By Liz Oleksa, LVCB President
It all began when talking with my 13-year-old son, Logan about the amazing website and blog of “Bold Blind Beauty,” and the icon that comes along with it. Her name is Abigale. She is a beautiful combination of the words “Ability” and “Nightingale”, the beautiful singing brown bird. Abigale is depicted as a classy bold woman, who wears a stylish dress, has her handbag over her arm, sports a snazzy up-do hair style and proudly walks with her red and white cane, as a woman who happens to be visually impaired.
I was speaking with Logan about how important it is to be proud of whom you are, regardless of disability, regardless of how we look on the outside because we all have an inner beauty that shines through. It is about how we present our attitude and image of “self-worth” to the world around us. Logan said that it was really cool and an impressive idea to be sending out to everyone, not only people who are blind or visually impaired. He told me that made him think of something, and he would be back in a bit because he wanted to go make me something.
I had lost my sight in September 2012 from Diabetic Retinopathy. Logan had seen how I went from living my life as a person who was sighted and had no self-confidence, to being a person with no physical sight and finally being proud of who I am. I finally can walk in a room with my head held high, knowing that I am enough and that I don’t need to prove myself to anyone except myself. I have always joked with Logan about my loss of eye-sight, that no matter what, I will always be cooler because I can do everything with my eyes closed, so to speak.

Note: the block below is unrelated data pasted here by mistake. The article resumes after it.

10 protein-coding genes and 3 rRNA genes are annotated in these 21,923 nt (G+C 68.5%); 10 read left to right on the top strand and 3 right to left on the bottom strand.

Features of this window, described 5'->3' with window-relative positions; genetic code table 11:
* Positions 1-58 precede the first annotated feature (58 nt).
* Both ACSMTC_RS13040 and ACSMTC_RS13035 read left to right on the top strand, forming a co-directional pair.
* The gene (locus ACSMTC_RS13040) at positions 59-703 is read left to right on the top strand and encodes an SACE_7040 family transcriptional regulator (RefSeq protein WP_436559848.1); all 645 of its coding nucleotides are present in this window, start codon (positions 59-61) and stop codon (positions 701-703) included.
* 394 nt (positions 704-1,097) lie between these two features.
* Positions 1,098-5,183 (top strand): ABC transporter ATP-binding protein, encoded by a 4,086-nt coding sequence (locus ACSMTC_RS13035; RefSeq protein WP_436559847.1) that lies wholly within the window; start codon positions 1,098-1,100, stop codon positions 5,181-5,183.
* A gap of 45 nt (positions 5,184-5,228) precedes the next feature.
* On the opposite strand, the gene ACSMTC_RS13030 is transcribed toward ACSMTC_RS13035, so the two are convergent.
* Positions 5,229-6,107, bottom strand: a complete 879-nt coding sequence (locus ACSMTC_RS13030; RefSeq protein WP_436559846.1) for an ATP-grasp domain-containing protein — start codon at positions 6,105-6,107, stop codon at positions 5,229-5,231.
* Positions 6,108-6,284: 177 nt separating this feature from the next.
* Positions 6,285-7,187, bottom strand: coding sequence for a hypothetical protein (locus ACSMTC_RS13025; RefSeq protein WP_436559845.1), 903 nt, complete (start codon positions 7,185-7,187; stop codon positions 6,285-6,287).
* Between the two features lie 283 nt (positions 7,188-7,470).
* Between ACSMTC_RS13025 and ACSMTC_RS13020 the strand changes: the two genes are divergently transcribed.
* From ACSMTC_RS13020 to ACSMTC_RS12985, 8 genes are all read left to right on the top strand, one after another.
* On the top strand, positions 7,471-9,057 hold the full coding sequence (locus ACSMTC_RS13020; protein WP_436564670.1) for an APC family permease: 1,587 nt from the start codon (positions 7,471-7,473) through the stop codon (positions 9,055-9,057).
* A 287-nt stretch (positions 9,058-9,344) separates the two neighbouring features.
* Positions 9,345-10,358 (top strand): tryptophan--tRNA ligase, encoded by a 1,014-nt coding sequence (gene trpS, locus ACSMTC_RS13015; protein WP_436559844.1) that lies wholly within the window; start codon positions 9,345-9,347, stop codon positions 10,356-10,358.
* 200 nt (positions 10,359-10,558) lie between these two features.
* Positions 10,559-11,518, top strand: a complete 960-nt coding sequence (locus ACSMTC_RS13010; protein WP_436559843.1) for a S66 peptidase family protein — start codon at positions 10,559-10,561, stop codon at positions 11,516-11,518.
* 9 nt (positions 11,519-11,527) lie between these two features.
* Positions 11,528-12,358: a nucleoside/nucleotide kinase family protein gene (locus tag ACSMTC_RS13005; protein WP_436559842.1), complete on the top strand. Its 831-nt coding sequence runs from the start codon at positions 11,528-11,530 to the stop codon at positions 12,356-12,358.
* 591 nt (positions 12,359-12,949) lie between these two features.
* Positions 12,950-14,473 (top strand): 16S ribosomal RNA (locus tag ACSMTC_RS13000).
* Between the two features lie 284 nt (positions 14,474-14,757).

About a half-hour later, Logan came back to me and said that he had something to share with me. He had taken my positive attitude and combined it with the amazing Abigale concept to create an image of his very own. He described it to me as a silhouette of a man using a red and white cane, on a pure white background. The man is facing the right of the picture where the black text reads “Blind people can do anything that sighted people can do. But blind people are cooler because we do it with our eyes closed!”
He told me that he was so proud of me because he knows that whenever someone says to me that I can’t do something because I am blind, my initial reaction is to prove them wrong and say, “Watch me! I may not do it the same way, and it may take me a bit longer, but I WILL do it!!!”
This is such an important message to be sent out by both Abigale and Logan’s silhouetted man; not just for the blind and visually impaired community, but for all people. So many people, disability or no disability, struggle with negative self-image. What people need to remember though is that it doesn’t matter what the outside looks like, but rather what shines from the inside. How can we present ourselves with confidence, self-pride, and self-worth if we keep a negative image of ourselves? Let yourself be proud of who you are! You are unique and beautiful in your very own individual way, and that inner beauty has so much to share with the world!
Editor’s Note: This article was contributed by www.BlindBoldBeauty.com.